In the following guide, you'll create a basic Slack app that can send messages using webhooks.

1. Creating an app

Create a Slack app via the apps page by selecting the following button:

Go to Your Apps

  1. On the Your Apps page, select Create New App.
  2. Select From scratch.
  3. Enter your App Name. For this example, enter "Grocery Reminders".
  4. Select the Workspace where you'll be developing your app. You'll be able to distribute your app to other workspaces later if you choose.
  5. Select Create App.

If you need to update the name of your app later, you can do so from your app's Home tab. Changing the app name entry under Basic Information will update the bot name rather than the app name β€” this is the name that appears when the app performs actions such as posting in a channel or sending a direct message.

2. Requesting scopes

Next, you'll need to request scopes for your app. Scopes give your app permission to perform actions, such as posting messages in your workspace.

Slack apps can't post to any public channel by default; they gain that ability by asking for permission explicitly with the use of scopes. Request the chat:write.public scope to gain the ability to post in all public channels without joining. Otherwise, you'll need to use the conversations.join scope, or have your app invited into a channel by a user before it can post.

  1. Within OAuth & Permissions, scroll down to Scopes.
  2. Under Bot Token Scopes, select Add an OAuth Scope.
  3. To allow your app to post messages, add the chat:write scope.
  4. To allow your app to access public Slack channels, add the channels:read scope.

In general, you'll add scopes to your bot token, not your user token. A notable exception is if you need to act as a specific user (for example, posting messages on behalf of a user, or setting a user's status).

Slack apps cannot access the Real Time Messaging (RTM) API
The Events API allows your app to listen to Slack events in a structured, safe way. If you require access to RTM (for example, because you're building your app behind a corporate firewall), you'll need to create a legacy Slack app and use its bot token to call rtm.connect. For more information, refer to Legacy: Real Time Message API.

3. Installing and authorizing the app

  1. Return to the Basic Information section of the app management page.
  2. Install your app by selecting the Install to Workspace button.
  3. You'll now be sent through the Slack OAuth flow. Select Allow on the following screen.

When you follow this flow, you're playing the part of the installing user, not the app. If you were adding your app to a different workspace besides your own, this flow would be completed by a user from that workspace instead of you.

After installation, navigate back to the OAuth & Permissions page. You'll see an access token under OAuth Tokens for Your Workspace.

Access tokens represent the permissions delegated to your app by the installing user. Keep it secret. Keep it safe. At a minimum, avoid checking them into public version control. Instead, access them via an environment variable.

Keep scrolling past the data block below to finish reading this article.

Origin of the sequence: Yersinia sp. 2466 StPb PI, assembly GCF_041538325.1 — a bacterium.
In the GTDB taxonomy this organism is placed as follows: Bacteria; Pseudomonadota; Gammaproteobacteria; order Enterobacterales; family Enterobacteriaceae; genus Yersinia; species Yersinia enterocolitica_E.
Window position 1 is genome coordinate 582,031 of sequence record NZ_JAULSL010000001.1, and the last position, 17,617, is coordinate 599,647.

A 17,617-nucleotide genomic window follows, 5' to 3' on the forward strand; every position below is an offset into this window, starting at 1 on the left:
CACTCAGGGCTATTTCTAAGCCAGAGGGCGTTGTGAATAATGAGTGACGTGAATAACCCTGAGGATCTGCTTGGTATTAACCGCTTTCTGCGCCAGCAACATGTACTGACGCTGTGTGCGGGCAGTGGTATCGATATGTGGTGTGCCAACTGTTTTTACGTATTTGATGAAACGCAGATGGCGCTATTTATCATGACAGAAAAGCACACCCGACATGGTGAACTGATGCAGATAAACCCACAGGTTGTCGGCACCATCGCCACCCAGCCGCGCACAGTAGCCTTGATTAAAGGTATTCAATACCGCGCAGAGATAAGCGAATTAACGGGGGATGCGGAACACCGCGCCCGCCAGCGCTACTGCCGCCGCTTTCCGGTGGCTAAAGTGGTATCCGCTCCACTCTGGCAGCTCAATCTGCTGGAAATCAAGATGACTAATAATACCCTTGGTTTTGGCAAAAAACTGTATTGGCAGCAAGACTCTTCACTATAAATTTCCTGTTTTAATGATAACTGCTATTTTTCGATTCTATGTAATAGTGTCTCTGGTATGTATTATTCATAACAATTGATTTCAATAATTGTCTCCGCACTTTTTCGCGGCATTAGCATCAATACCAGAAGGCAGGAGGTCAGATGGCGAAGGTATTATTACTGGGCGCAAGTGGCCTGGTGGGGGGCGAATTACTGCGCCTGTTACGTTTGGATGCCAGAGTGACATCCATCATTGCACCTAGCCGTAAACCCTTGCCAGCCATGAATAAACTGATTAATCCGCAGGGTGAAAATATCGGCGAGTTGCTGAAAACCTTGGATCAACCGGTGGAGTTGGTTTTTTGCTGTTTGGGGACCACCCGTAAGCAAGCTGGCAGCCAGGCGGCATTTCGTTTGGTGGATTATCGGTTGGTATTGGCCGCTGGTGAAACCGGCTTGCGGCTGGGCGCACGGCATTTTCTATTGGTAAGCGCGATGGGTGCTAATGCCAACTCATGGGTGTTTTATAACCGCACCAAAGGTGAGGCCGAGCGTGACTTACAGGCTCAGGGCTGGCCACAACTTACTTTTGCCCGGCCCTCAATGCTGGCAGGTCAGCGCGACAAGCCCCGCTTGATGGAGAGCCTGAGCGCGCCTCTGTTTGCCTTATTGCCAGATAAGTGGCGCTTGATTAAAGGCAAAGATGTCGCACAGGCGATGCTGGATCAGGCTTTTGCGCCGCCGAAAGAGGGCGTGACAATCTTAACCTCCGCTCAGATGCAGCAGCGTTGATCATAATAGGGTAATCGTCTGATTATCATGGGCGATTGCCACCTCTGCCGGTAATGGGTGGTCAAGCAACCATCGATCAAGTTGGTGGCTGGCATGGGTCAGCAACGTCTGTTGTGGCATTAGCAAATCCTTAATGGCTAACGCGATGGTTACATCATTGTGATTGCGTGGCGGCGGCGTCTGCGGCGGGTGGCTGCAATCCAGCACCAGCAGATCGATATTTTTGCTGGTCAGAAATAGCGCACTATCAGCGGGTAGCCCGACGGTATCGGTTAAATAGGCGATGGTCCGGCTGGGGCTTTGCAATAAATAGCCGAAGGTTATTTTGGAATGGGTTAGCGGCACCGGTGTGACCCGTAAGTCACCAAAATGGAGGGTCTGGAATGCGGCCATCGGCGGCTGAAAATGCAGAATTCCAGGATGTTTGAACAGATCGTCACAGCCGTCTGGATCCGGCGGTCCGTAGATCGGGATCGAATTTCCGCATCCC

Your access token allows you to call the methods described by the scopes you requested. For example, your chat:write scope allows your app to post messages.

Your app isn't a member of any channels yet, so pick a channel to add some test messages in and /invite your app as in the following example slash command:

/invite @Grocery Reminders

You'll see a message posted in the channel confirming that your app was added.

4. Configuring the app for event listening

Slack apps listen and respond to events. We've already touched on one way an app can respond: by calling chat.postMessage to post a message. Apps can also respond to events such as mentions in a channel, menu selections, or users sending the app a direct message. Apps listen with the Events API. Let's subscribe to the app_mention event.

  1. Select Event Subscriptions and toggle Enable Events to ON.
  2. Within Subscribe to bot events, select Add Bot User Event, then search for app_mention. As with scopes, always subscribe to events with a bot user.
  3. Next, set the Request URL to a URL where your app's server listens to incoming HTTP requests. Slack will send an HTTP request there when your app is mentioned, allowing your app to determine how it will respond. Note that you'll need to implement your own server for this step, as well as to send messages with webhooks. You may want to explore the Bolt family of SDKs, which can allow you to implement a server that listens for events automatically.

You'll notice that the app_mention event requires the app_mentions:read scope. Events are like API methods: they allow your app access to information in Slack, so you'll need permissions for them. Reinstall your app to the workspace with this new scope. Now you'll be notified when your app is mentioned, and can determine how your app will respond.

5. Sending a message with a webhook

  1. Select Incoming Webhooks and toggle Activate Incoming Webhooks to ON.
  2. Select Add New Webhook to Workspace to start the webhook flow. Select the channel you previously invited your app to and then Allow on the following screen.
  3. Reinstall your app to the workspace with this new feature by selecting Reinstall to Workspace within the Install Your app section under Basic Information.
  4. Navigate back to Incoming Webhooks and view the new entry listed under WebHook URLs for Your Workspace. Copy your webhook.
  5. Create a new HTTP POST request with the webhook as follows:
POST https://hooks.slack.com/services/T00000000/B00000000/XXXXXXXXXXXXXXXXXXXXXXXX
Content-type: application/json
    "text": "Gotta get the bread and milk!"

Navigate to the channel your app was installed in to see the message posted by your app.


Congratulations on creating your very own Slack app! Keep learning about all the things your app can do by checking out the following: